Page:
WASHINGTON — President Joe Biden threw everything, including the kitchen sink, into his $2 trillion-plus “infrastructure” proposal — and that, more than any individual policy, has become the main point of friction over the plan.
The New York Times accurately reported that a Beltway battle was raging over the name: Biden calls his blueprint the American Jobs Plan; Senate Minority Leader Mitch McConnell, R-Ky., calls it a “Trojan horse.”
The president’s decision to combine a host of issues into a single proposal — from roads, bridges and broadband to housing tax hikes and elder care — is not unusual. It is arguably the most effective way to enact significant legislation in the modern era, and there are plenty of examples of both parties’ having stapled policies together when they have the power and the political capital to do it.
“If you look at the post-war Congresses, the practice of omnibus legislating has been pretty consistent,” said Ronald Weich, dean of the University of Baltimore School of Law, who was chief counsel to Harry Reid, D-Nev., when he was the Senate majority leader.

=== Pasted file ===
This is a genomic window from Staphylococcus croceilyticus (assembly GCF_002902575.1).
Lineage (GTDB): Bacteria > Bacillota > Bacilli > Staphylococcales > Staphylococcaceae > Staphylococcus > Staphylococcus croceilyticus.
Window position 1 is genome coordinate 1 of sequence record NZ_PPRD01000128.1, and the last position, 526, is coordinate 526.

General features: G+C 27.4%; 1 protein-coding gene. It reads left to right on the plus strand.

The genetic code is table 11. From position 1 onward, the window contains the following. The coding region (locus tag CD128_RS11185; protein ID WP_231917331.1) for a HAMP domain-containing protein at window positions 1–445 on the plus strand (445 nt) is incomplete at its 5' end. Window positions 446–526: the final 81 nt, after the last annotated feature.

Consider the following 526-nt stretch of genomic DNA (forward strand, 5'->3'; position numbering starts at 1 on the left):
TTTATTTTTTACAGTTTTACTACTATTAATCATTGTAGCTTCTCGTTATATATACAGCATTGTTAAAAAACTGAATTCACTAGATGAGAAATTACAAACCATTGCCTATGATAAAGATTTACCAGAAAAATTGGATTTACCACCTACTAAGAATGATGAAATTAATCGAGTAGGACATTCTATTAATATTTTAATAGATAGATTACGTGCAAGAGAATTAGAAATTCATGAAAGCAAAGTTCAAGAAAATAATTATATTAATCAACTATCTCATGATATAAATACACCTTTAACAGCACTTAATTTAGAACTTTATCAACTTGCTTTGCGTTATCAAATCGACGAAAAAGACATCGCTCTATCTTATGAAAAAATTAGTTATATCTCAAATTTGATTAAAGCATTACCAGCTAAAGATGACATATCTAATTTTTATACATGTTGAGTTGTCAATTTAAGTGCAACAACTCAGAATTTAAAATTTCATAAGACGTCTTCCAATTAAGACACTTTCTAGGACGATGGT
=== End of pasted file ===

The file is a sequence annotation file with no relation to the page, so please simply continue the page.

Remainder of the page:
“The value of it is you only have to pass a bill once to get a lot of stuff done,” he said. But “the larger the bill, the less attention is paid to each aspect of the bill, and that often makes for sloppy legislating.”
As a senator, Biden sponsored an omnibus anti-crime law in 1994 that cracked down on drug offenses while implementing a decadelong ban on so-called assault weapons. Biden has reversed his position on parts of that law — including making certain drug-related crimes punishable by death — and the progressive wing of the Democratic Party has criticized it heavily for creating incentives to convict and imprison more people.
Because Congress has to pass them to keep the government running, annual appropriations bills are the most common omnibus measures. But the nature of reconciliation bills, like Biden’s recently enacted Covid-19 relief and economic stimulus law, usually leads to mix-and-match policies. They are designed to effect changes to the budget by altering federal spending and taxation.
Even in its first session, back in 1789, Congress enacted a catch-all spending measure that covered defense, debts owed by the Continental Congress, reimbursements for government employees and pensions for “invalids.”
More recently, the omnibus appropriations bill that President Donald Trump signed into law shortly before he left office ran to more than 2,000 pages, included more than 30 sections. It altered federal policies on foster families, Montana water rights and carbon monoxide alarms in public housing projects, among other provisions unrelated to the continuing operation of the government.
Trump’s signature 2017 tax reconciliation law included a suite of rate cuts and credits across sectors of the economy and for families. Republicans, then in the majority on Capitol Hill, tacked on unrelated provisions to open the Arctic National Wildlife Refuge to…